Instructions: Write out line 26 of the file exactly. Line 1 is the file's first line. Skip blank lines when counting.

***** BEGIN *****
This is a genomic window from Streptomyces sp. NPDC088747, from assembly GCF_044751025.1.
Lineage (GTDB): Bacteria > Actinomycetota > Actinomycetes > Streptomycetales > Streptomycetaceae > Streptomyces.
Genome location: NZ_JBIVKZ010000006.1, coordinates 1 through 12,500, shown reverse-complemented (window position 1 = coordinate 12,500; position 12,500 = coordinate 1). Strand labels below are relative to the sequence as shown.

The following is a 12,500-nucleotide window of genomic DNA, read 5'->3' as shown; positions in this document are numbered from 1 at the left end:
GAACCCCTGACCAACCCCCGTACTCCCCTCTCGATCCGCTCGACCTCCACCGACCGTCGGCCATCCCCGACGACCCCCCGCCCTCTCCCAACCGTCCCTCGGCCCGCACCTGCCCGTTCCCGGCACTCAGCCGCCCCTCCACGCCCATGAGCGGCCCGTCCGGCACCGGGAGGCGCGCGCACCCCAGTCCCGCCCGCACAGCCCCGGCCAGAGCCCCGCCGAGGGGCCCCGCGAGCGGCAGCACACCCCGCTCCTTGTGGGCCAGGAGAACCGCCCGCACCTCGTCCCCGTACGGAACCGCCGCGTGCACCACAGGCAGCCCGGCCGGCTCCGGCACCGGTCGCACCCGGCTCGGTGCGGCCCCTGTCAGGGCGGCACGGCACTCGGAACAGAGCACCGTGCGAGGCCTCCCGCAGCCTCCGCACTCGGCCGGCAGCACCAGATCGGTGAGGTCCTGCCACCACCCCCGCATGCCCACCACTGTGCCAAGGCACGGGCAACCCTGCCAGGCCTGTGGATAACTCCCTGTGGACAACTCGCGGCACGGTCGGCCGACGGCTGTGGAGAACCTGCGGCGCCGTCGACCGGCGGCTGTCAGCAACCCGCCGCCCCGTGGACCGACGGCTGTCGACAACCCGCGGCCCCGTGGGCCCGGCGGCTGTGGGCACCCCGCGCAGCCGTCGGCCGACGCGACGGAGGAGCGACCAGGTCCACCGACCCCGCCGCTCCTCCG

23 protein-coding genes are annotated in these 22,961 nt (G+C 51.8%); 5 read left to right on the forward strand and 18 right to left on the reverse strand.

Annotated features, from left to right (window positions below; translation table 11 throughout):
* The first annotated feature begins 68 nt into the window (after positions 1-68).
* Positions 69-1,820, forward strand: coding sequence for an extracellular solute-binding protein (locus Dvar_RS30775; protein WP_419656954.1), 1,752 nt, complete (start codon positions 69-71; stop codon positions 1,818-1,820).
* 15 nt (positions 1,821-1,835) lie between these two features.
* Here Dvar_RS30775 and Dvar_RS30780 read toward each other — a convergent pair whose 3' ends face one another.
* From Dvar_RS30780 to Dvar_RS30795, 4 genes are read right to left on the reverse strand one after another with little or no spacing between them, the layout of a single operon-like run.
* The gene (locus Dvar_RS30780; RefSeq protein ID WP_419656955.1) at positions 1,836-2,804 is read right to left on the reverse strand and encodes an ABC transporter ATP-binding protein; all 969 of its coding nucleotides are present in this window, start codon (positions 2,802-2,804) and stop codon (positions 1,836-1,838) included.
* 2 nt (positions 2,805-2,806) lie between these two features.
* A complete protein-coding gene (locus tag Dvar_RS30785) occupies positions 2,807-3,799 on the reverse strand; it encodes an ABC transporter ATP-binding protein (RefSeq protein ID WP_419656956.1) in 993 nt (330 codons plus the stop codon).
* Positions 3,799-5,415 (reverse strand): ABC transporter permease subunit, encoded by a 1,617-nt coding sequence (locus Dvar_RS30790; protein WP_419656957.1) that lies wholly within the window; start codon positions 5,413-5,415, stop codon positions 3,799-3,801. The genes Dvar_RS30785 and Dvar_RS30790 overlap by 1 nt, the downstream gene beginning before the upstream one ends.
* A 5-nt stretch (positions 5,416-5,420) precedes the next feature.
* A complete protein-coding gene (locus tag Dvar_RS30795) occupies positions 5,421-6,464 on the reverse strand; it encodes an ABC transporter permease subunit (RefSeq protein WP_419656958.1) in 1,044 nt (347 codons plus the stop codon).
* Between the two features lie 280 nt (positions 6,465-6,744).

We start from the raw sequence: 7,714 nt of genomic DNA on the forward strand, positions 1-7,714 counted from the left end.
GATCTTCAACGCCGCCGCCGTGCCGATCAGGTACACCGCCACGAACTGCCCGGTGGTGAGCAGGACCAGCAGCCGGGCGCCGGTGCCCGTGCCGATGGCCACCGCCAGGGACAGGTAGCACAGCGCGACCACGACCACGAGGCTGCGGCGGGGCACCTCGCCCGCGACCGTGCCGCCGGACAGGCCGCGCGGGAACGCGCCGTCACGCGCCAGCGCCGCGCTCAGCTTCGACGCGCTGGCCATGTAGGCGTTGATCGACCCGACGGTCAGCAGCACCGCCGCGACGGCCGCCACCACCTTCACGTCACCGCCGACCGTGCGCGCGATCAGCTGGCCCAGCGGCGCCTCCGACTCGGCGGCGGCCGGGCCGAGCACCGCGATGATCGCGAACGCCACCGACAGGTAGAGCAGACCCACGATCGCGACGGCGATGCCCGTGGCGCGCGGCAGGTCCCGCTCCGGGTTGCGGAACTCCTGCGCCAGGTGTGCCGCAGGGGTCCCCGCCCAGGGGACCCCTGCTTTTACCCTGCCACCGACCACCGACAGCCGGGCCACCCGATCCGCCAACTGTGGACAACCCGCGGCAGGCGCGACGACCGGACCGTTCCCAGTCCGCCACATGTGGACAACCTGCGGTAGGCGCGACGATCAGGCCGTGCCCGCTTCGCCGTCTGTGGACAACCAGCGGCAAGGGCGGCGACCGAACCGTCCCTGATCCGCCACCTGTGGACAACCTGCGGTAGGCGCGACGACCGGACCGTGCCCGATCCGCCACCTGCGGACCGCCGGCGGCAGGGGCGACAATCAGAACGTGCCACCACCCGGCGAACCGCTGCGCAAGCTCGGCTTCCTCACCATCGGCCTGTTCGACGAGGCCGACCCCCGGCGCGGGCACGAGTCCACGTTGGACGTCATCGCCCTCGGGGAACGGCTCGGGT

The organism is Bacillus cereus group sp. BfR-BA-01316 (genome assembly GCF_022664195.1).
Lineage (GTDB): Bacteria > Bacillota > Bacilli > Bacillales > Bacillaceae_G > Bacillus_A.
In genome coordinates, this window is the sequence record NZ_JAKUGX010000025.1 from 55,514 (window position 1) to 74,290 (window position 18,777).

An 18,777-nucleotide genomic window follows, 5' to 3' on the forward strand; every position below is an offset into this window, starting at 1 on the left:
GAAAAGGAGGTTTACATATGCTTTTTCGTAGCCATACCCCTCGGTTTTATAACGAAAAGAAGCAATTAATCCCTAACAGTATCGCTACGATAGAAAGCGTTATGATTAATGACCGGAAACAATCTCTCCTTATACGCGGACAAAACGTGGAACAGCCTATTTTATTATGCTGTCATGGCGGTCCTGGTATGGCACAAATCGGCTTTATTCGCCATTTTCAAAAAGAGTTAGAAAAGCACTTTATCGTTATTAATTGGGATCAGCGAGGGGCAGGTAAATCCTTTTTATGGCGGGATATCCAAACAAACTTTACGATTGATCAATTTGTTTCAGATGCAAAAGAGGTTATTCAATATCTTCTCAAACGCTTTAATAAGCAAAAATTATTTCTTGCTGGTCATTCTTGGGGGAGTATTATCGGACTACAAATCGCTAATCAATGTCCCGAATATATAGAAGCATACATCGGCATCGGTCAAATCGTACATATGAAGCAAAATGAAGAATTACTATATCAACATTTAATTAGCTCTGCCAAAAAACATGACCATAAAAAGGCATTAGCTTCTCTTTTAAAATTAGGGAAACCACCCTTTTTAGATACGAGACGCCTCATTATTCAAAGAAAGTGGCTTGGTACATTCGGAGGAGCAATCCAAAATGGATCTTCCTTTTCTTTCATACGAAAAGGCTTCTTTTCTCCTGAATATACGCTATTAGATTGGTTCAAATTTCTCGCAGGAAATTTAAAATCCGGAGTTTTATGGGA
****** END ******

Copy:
GAAAAGGAGGTTTACATATGCTTTTTCGTAGCCATACCCCTCGGTTTTATAACGAAAAGAAGCAATTAATCCCTAACAGTATCGCTACGATAGAAAGCGTTATGATTAATGACCGGAAACAATCTCTCCTTATACGCGGACAAAACGTGGAACAGCCTATTTTATTATGCTGTCATGGCGGTCCTGGTATGGCACAAATCGGCTTTATTCGCCATTTTCAAAAAGAGTTAGAAAAGCACTTTATCGTTATTAATTGGGATCAGCGAGGGGCAGGTAAATCCTTTTTATGGCGGGATATCCAAACAAACTTTACGATTGATCAATTTGTTTCAGATGCAAAAGAGGTTATTCAATATCTTCTCAAACGCTTTAATAAGCAAAAATTATTTCTTGCTGGTCATTCTTGGGGGAGTATTATCGGACTACAAATCGCTAATCAATGTCCCGAATATATAGAAGCATACATCGGCATCGGTCAAATCGTACATATGAAGCAAAATGAAGAATTACTATATCAACATTTAATTAGCTCTGCCAAAAAACATGACCATAAAAAGGCATTAGCTTCTCTTTTAAAATTAGGGAAACCACCCTTTTTAGATACGAGACGCCTCATTATTCAAAGAAAGTGGCTTGGTACATTCGGAGGAGCAATCCAAAATGGATCTTCCTTTTCTTTCATACGAAAAGGCTTCTTTTCTCCTGAATATACGCTATTAGATTGGTTCAAATTTCTCGCAGGAAATTTAAAATCCGGAGTTTTATGGGA